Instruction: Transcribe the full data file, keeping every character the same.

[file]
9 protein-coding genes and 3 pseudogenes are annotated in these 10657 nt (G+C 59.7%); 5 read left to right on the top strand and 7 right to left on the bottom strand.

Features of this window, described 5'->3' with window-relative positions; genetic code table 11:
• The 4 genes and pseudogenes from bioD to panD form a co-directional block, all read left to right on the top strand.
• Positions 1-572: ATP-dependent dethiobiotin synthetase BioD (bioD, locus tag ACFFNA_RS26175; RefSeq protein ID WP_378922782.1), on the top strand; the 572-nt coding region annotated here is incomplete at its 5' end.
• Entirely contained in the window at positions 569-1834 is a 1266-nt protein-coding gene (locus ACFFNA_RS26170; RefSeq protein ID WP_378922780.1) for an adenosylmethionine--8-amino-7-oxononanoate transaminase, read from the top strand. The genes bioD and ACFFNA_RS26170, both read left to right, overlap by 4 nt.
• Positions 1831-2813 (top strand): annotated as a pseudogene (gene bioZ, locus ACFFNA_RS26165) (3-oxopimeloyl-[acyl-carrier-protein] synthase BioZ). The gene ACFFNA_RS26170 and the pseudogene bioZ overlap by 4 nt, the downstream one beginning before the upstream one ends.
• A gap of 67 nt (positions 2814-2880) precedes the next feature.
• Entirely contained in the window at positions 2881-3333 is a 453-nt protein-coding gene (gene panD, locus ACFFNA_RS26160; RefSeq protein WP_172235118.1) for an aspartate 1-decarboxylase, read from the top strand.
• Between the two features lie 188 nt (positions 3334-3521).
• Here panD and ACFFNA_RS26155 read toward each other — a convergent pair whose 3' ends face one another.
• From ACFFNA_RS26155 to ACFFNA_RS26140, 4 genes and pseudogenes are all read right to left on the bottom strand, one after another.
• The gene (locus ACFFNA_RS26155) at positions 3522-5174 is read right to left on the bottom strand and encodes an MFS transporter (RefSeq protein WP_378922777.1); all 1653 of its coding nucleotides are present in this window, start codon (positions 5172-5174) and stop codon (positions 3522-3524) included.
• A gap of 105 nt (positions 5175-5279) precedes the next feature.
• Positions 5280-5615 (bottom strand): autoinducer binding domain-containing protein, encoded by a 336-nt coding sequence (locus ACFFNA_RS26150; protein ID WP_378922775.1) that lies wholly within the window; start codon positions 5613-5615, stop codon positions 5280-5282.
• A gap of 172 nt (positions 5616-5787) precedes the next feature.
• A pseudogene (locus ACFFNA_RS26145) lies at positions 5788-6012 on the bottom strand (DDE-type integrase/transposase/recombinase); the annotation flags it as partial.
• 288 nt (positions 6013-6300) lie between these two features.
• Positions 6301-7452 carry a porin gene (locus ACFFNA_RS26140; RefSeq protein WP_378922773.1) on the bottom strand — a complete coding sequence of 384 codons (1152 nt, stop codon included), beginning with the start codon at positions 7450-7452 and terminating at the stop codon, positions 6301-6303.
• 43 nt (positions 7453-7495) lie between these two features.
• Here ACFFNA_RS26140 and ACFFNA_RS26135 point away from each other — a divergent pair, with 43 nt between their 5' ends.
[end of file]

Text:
9 protein-coding genes and 3 pseudogenes are annotated in these 10657 nt (G+C 59.7%); 5 read left to right on the top strand and 7 right to left on the bottom strand.

Features of this window, described 5'->3' with window-relative positions; genetic code table 11:
• The 4 genes and pseudogenes from bioD to panD form a co-directional block, all read left to right on the top strand.
• Positions 1-572: ATP-dependent dethiobiotin synthetase BioD (bioD, locus tag ACFFNA_RS26175; RefSeq protein ID WP_378922782.1), on the top strand; the 572-nt coding region annotated here is incomplete at its 5' end.
• Entirely contained in the window at positions 569-1834 is a 1266-nt protein-coding gene (locus ACFFNA_RS26170; RefSeq protein ID WP_378922780.1) for an adenosylmethionine--8-amino-7-oxononanoate transaminase, read from the top strand. The genes bioD and ACFFNA_RS26170, both read left to right, overlap by 4 nt.
• Positions 1831-2813 (top strand): annotated as a pseudogene (gene bioZ, locus ACFFNA_RS26165) (3-oxopimeloyl-[acyl-carrier-protein] synthase BioZ). The gene ACFFNA_RS26170 and the pseudogene bioZ overlap by 4 nt, the downstream one beginning before the upstream one ends.
• A gap of 67 nt (positions 2814-2880) precedes the next feature.
• Entirely contained in the window at positions 2881-3333 is a 453-nt protein-coding gene (gene panD, locus ACFFNA_RS26160; RefSeq protein WP_172235118.1) for an aspartate 1-decarboxylase, read from the top strand.
• Between the two features lie 188 nt (positions 3334-3521).
• Here panD and ACFFNA_RS26155 read toward each other — a convergent pair whose 3' ends face one another.
• From ACFFNA_RS26155 to ACFFNA_RS26140, 4 genes and pseudogenes are all read right to left on the bottom strand, one after another.
• The gene (locus ACFFNA_RS26155) at positions 3522-5174 is read right to left on the bottom strand and encodes an MFS transporter (RefSeq protein WP_378922777.1); all 1653 of its coding nucleotides are present in this window, start codon (positions 5172-5174) and stop codon (positions 3522-3524) included.
• A gap of 105 nt (positions 5175-5279) precedes the next feature.
• Positions 5280-5615 (bottom strand): autoinducer binding domain-containing protein, encoded by a 336-nt coding sequence (locus ACFFNA_RS26150; protein ID WP_378922775.1) that lies wholly within the window; start codon positions 5613-5615, stop codon positions 5280-5282.
• A gap of 172 nt (positions 5616-5787) precedes the next feature.
• A pseudogene (locus ACFFNA_RS26145) lies at positions 5788-6012 on the bottom strand (DDE-type integrase/transposase/recombinase); the annotation flags it as partial.
• 288 nt (positions 6013-6300) lie between these two features.
• Positions 6301-7452 carry a porin gene (locus ACFFNA_RS26140; RefSeq protein WP_378922773.1) on the bottom strand — a complete coding sequence of 384 codons (1152 nt, stop codon included), beginning with the start codon at positions 7450-7452 and terminating at the stop codon, positions 6301-6303.
• 43 nt (positions 7453-7495) lie between these two features.
• Here ACFFNA_RS26140 and ACFFNA_RS26135 point away from each other — a divergent pair, with 43 nt between their 5' ends.